A University of Exeter Business School academic has been instrumental in a government review into how we value the environment of tomorrow in evaluating investment decisions made today.
In the Treasury’s Environmental Discount Review, the conclusion of which was published earlier this month, officials recommended more accurate future monetary valuations of the natural environment as a key way to make sure the future environment is accounted for in policy appraisal.
An important part of that process is making sure the valuations reflect the environment’s increasing value over time, due to factors such as increased scarcity and changes in societal priorities and attitudes.
Their recommendation was made following an external and independent consultation chaired by Professor Ben Groom, Dragon Capital Chair in Biodiversity Economics at the University of Exeter Business School.
The Treasury’s Social Discount Rate of 3.5% is used by government departments to determine how costs and benefits that occur in the future, including the impacts of projects, policies and programmes on the environment, are valued today.
The rate approximates the value attached today to impacts at different points in the future.
In cost benefit analysis, a part of the Green Book methodology, higher discount rates mean lower values are placed on future costs and benefits, so projects with large upfront costs, and benefits in the distant future have lower value than an equivalent project but with shorter-term payoffs.
Professor Groom was asked to chair a consultation of world-leading economists and Treasury officials to answer the question of whether environmental costs and benefits should be discounted differently to other goods and services.
Specifically, the economists were asked whether to apply a lower environmental discount rate than the current 3.5% in the central governmental guidance on cost benefit analysis, known as the ‘Green Book’.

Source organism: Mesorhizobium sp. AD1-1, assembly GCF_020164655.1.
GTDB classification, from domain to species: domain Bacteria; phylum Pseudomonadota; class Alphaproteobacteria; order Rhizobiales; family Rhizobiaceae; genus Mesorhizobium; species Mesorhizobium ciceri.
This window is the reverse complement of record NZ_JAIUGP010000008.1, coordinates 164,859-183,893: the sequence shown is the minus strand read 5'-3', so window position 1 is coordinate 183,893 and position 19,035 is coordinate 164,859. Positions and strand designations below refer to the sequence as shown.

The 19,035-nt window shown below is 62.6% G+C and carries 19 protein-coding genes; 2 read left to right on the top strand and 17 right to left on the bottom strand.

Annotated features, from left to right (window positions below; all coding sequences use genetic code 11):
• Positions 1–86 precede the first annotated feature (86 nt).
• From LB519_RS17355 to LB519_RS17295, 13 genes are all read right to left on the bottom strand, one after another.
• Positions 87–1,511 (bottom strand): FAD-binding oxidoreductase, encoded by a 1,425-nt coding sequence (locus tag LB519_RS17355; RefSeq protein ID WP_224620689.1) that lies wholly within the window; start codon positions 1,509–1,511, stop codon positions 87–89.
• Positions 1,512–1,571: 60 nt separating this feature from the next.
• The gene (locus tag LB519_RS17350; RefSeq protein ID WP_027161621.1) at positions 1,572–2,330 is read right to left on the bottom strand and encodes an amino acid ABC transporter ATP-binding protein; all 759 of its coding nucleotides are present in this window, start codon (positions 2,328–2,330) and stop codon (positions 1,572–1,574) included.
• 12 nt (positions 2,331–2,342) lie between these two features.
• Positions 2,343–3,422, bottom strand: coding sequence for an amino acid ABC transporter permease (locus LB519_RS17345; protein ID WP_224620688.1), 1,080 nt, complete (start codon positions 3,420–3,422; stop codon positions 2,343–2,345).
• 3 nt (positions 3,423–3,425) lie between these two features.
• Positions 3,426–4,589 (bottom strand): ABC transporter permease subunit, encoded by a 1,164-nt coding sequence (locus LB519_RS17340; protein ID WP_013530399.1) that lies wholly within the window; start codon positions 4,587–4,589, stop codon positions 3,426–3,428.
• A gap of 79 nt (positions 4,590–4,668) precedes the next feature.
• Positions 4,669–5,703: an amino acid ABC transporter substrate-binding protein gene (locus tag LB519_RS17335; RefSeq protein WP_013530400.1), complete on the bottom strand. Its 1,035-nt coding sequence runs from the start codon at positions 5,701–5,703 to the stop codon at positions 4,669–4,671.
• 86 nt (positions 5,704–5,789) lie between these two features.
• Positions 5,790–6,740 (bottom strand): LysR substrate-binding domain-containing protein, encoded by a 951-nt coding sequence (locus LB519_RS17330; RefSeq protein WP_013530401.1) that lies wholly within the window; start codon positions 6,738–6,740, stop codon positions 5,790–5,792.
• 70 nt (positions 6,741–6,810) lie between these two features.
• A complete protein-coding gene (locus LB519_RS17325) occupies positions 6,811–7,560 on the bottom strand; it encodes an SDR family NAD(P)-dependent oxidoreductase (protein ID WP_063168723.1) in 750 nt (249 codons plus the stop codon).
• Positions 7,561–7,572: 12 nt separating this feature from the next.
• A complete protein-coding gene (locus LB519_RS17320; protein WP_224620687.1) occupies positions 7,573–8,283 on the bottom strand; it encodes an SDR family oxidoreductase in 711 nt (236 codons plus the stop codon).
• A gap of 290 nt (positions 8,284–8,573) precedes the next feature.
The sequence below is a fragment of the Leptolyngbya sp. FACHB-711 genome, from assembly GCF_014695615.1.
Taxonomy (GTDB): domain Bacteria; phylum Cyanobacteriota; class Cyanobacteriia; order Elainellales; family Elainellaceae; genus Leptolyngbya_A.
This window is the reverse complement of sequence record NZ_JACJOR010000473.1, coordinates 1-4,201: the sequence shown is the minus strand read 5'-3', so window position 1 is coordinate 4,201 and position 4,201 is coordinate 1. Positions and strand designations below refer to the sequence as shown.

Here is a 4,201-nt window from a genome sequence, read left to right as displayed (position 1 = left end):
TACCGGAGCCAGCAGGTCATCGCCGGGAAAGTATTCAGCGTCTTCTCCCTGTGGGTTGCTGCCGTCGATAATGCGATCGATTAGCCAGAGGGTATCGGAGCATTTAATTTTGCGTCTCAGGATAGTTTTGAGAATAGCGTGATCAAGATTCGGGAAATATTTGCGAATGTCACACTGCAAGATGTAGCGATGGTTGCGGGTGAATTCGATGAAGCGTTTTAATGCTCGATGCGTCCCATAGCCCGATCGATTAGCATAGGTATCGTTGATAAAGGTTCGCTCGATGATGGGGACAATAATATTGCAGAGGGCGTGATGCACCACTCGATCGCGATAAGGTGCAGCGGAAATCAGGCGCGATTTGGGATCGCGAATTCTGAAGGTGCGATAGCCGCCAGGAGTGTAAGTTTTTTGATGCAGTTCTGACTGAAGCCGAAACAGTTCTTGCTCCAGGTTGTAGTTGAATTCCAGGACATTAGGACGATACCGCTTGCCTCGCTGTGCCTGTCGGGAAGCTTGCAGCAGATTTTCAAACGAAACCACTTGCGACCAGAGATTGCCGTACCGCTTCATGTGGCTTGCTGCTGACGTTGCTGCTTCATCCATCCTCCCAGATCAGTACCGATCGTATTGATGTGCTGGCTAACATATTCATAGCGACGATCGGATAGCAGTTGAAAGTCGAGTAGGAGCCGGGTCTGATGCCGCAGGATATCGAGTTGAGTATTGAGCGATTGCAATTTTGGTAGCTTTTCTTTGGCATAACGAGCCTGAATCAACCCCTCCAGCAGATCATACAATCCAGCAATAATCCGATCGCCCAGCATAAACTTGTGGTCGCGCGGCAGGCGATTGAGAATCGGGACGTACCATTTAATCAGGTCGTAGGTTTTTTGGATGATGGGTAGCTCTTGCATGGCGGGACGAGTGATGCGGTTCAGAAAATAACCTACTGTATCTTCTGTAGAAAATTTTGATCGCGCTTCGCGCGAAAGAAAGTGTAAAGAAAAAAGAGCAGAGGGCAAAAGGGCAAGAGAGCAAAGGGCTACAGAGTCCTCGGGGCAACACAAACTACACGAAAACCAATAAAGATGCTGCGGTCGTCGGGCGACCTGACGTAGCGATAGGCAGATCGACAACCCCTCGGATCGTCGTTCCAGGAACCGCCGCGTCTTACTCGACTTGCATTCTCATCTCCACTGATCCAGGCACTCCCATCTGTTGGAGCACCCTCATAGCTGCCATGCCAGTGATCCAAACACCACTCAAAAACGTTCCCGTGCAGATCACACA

Increasing values for the environment in the future can be reflected by adjusting the discount rate or by focussing on relative valuations of the environment. Each has largely the same effect.
The consultation therefore concluded that the more ‘practical’ and precise approach would be to focus on the future prices of different aspects of the environment rather than to introduce a blanket environmental discount rate.
This in turn places greater focus on the need for an evidence base and processes to improve valuations of environmental impacts over time.
It would also be a more practical approach that would give more accurate estimates of the likely future costs and benefits, Professor Groom argued.
The approach, he said, would have the same implications as lowering the discount rate by reflecting the state of the world that future societies will face, and the value that future societies will place on the environment.
For long-term horizons, the approach better reflects future generations’ wellbeing in decisions made today for public sector policy initiatives, projects or programmes that involve the environment.
The academics recommended that the Treasury should continue to develop its appraisal guidance including on how environmental values should be ‘uprated’ in the future, and special consideration given where the environmental damage cannot be substituted by other goods and services.
Their recommendation to focus on improving valuations of environmental impacts will lead to further consultation and influence updates to the Green Book and its supplementary guidance.
The approach is also in line with that set out in the recent Dasgupta Review on the Economics of Biodiversity.
Professor Groom said: “This is an important step towards properly reflecting the value of the environment to society in the future in public decision-making today and guiding public policy towards more sustainable outcomes. It fits squarely with the objectives of the UK Natural Capital Committee and the recommendations of the Dasgupta Review, to mainstream environment and biodiversity in central government decisions.”